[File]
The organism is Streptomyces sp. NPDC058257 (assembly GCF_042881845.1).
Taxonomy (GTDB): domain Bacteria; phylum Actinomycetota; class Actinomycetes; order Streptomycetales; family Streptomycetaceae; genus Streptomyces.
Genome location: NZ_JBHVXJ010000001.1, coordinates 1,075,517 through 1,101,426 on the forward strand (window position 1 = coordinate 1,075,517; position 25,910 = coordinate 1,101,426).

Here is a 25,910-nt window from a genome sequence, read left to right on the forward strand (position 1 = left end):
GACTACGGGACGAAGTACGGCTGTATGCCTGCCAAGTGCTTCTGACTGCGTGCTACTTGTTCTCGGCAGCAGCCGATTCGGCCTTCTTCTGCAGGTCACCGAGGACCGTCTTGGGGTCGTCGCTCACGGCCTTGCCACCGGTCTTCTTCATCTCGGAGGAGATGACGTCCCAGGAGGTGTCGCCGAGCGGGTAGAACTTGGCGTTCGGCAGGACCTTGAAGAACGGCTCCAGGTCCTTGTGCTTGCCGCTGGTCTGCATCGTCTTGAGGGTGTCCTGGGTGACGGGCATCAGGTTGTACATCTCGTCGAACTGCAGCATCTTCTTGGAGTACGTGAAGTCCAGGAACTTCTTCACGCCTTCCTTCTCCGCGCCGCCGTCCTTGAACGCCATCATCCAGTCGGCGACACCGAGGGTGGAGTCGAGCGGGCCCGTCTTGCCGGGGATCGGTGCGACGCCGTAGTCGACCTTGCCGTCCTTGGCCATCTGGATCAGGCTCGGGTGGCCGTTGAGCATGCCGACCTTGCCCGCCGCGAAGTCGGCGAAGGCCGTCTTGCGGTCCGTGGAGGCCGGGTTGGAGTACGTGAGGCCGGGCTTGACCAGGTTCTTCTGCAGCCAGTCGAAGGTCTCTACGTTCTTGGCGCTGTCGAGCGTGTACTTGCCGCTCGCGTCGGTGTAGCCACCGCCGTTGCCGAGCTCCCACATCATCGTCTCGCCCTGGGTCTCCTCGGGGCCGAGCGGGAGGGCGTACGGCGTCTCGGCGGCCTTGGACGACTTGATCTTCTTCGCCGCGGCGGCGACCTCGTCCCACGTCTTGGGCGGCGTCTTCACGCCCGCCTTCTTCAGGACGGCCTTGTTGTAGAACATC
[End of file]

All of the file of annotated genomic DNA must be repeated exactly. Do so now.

The organism is Streptomyces sp. NPDC058257 (assembly GCF_042881845.1).
Taxonomy (GTDB): domain Bacteria; phylum Actinomycetota; class Actinomycetes; order Streptomycetales; family Streptomycetaceae; genus Streptomyces.
Genome location: NZ_JBHVXJ010000001.1, coordinates 1,075,517 through 1,101,426 on the forward strand (window position 1 = coordinate 1,075,517; position 25,910 = coordinate 1,101,426).

Here is a 25,910-nt window from a genome sequence, read left to right on the forward strand (position 1 = left end):
GACTACGGGACGAAGTACGGCTGTATGCCTGCCAAGTGCTTCTGACTGCGTGCTACTTGTTCTCGGCAGCAGCCGATTCGGCCTTCTTCTGCAGGTCACCGAGGACCGTCTTGGGGTCGTCGCTCACGGCCTTGCCACCGGTCTTCTTCATCTCGGAGGAGATGACGTCCCAGGAGGTGTCGCCGAGCGGGTAGAACTTGGCGTTCGGCAGGACCTTGAAGAACGGCTCCAGGTCCTTGTGCTTGCCGCTGGTCTGCATCGTCTTGAGGGTGTCCTGGGTGACGGGCATCAGGTTGTACATCTCGTCGAACTGCAGCATCTTCTTGGAGTACGTGAAGTCCAGGAACTTCTTCACGCCTTCCTTCTCCGCGCCGCCGTCCTTGAACGCCATCATCCAGTCGGCGACACCGAGGGTGGAGTCGAGCGGGCCCGTCTTGCCGGGGATCGGTGCGACGCCGTAGTCGACCTTGCCGTCCTTGGCCATCTGGATCAGGCTCGGGTGGCCGTTGAGCATGCCGACCTTGCCCGCCGCGAAGTCGGCGAAGGCCGTCTTGCGGTCCGTGGAGGCCGGGTTGGAGTACGTGAGGCCGGGCTTGACCAGGTTCTTCTGCAGCCAGTCGAAGGTCTCTACGTTCTTGGCGCTGTCGAGCGTGTACTTGCCGCTCGCGTCGGTGTAGCCACCGCCGTTGCCGAGCTCCCACATCATCGTCTCGCCCTGGGTCTCCTCGGGGCCGAGCGGGAGGGCGTACGGCGTCTCGGCGGCCTTGGACGACTTGATCTTCTTCGCCGCGGCGGCGACCTCGTCCCACGTCTTGGGCGGCGTCTTCACGCCCGCCTTCTTCAGGACGGCCTTGTTGTAGAACATC